Overprecision often gets in the way of establishing tone and mood. The precise times – fifteen minutes, then another ten minutes – might be important plot points later on, or they might not, but they give the impression of someone checking their watch anxiously every few minutes, not someone taking a relaxed evening stroll.
Lack of personal resonance. We don’t know very much about the protagonist, and there’s not much of them reflected in the landscape. British landscape writing is too old, huge and well-developed a genre for me to understand it completely enough to generalise securely, but: it is largely about the meaning of the land, which is to say its resonance for the observer. To reveal the land you must be willing to reveal something of yourself.
And, OK, some individual phrases just aren’t very good. The bit with the swift works well, but “the birds are singing with joy” feels like artificial Victorian sentimentality, a recycled phrase that doesn’t illuminate its subject. Similarly, the ‘winding path’ – it’s OK to use stock phrases, but they’re always going to be in a support role; it’s awfully hard to base an evocative description on them.
Deviled Kegs (Mo)
A piece of detective SF in a space-opera-ish setting: there are human-like empath aliens, and the action takes place on a resort space-station. You’re a detective-type person investigating the murder of one of these empaths at a brewing competition. (The empath aliens are also master brewers).
The advantage of detective fiction is that it gives you a protagonist who’s an outsider, but who has an impeccable motive to go snooping around and asking questions. And the detective’s focus is quite narrow: they care about the case first, and only need to start thinking about the broader context as it becomes relevant. So it’s well-suited to unpacking your setting one piece at a time, which is always a challenge in SFF.
Here’s the opening paragraph:
An enormous crystal vat stands in the center of the Quanto Hotel restaurant on Space Station Rinktis. The vat is twice your height and about 6 meters across. Beer the color of clover honey fills it to capacity.
Little bits of silver float through the bubbles, glimmering under the bright lights.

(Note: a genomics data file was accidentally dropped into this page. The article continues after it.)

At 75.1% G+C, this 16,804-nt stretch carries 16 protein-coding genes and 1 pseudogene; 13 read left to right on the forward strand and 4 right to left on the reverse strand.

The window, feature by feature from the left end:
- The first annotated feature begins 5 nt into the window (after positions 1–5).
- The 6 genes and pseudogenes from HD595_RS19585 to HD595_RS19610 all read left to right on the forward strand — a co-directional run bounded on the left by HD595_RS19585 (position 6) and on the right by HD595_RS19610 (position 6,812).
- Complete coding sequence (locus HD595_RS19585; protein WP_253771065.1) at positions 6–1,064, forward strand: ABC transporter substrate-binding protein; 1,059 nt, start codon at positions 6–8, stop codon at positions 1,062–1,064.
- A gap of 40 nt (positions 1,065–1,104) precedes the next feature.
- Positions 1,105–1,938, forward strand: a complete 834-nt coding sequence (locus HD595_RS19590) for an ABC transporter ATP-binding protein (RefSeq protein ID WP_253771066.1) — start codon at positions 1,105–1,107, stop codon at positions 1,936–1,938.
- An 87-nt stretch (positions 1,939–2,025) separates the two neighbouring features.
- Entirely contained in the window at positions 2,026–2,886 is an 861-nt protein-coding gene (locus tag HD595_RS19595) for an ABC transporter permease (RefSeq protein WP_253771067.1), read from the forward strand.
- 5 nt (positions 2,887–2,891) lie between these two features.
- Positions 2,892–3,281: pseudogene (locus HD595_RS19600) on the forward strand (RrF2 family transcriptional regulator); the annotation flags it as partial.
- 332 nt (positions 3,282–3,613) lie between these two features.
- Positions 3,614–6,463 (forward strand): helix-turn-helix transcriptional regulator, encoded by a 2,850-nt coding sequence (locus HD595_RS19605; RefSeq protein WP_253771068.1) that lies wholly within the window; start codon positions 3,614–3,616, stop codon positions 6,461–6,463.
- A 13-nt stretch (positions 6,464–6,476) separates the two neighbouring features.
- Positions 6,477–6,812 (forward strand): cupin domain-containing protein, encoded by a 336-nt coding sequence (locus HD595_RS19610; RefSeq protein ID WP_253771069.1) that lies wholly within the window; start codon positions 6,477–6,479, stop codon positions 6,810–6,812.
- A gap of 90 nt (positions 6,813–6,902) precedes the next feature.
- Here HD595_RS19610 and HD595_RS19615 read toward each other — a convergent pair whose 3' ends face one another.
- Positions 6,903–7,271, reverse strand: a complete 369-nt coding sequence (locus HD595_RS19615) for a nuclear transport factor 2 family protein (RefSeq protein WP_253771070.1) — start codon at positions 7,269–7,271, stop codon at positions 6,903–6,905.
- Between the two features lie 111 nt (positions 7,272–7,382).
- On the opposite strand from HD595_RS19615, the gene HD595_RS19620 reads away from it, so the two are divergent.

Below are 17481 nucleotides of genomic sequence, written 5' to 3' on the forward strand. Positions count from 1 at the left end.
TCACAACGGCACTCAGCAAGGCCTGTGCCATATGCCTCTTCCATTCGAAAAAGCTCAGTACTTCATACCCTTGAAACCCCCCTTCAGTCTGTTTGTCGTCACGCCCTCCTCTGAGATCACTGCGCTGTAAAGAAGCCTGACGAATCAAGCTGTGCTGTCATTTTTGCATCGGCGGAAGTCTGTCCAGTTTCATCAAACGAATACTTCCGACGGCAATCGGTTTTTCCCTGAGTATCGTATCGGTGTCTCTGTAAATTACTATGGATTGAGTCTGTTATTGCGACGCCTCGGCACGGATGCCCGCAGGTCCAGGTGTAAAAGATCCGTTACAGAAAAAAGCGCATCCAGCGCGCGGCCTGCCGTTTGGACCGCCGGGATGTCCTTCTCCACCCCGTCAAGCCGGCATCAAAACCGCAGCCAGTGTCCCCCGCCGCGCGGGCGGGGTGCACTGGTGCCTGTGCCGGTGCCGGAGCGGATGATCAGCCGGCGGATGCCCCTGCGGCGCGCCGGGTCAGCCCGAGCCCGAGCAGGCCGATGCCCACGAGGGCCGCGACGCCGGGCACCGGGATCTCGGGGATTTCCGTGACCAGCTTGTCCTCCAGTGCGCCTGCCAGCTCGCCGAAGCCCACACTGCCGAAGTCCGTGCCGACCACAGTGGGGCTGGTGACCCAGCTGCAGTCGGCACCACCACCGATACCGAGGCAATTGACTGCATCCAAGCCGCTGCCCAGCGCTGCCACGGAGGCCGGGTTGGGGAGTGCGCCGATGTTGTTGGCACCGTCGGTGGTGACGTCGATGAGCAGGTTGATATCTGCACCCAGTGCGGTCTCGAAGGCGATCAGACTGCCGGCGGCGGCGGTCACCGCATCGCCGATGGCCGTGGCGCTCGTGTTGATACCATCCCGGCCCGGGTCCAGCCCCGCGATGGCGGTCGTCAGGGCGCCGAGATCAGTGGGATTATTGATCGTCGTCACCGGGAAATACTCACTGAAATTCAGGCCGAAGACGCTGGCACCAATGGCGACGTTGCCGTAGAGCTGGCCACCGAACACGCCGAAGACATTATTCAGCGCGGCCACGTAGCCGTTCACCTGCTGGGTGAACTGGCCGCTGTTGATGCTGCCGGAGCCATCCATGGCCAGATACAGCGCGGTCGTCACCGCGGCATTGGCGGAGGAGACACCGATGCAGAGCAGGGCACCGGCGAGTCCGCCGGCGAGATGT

There’s an odd combination here: mostly this favours specifics over style, but there are a few capable nods to aesthetics. It’s more information than is really needed right away – it could have dropped the second line, relying on ‘enormous’ until the precise measurements became more relevant to the action.
One of the reasons why I’d really like to see a little more of the game here is that the mystery genre is a Big Unsolved Problem in IF generally, one that’s been extensively explored without anybody completely nailing it. A mystery protagonist has to be very active, and not just in the way that an action hero is active; they have to be intellectually active, analysing the evidence and creating answers out of it. This, the heart of the genre, is really hard to turn into a game – especially if it’s a single-player computer game; lots of approaches have been tried, aimed at giving you some of the experience. So: is this going to be a clue-hunt? An ‘interview the suspects and look for inconsistencies in their statements’ thing? Is solving the case going to require the player to understand it, or are they just along for the ride?
So my trouble with all three of these games, to be honest, is that they feel like a game demo which ends after the opening cutscenes. But the thing I want to know from a game intro – and the thing I really want to feel that the author has figured out – is what I’m going to be doing in that game, and what that will be like. That’s something I can’t really get from a pitch or a premise: game authors are often pretty unrealistic about what their game is actually like.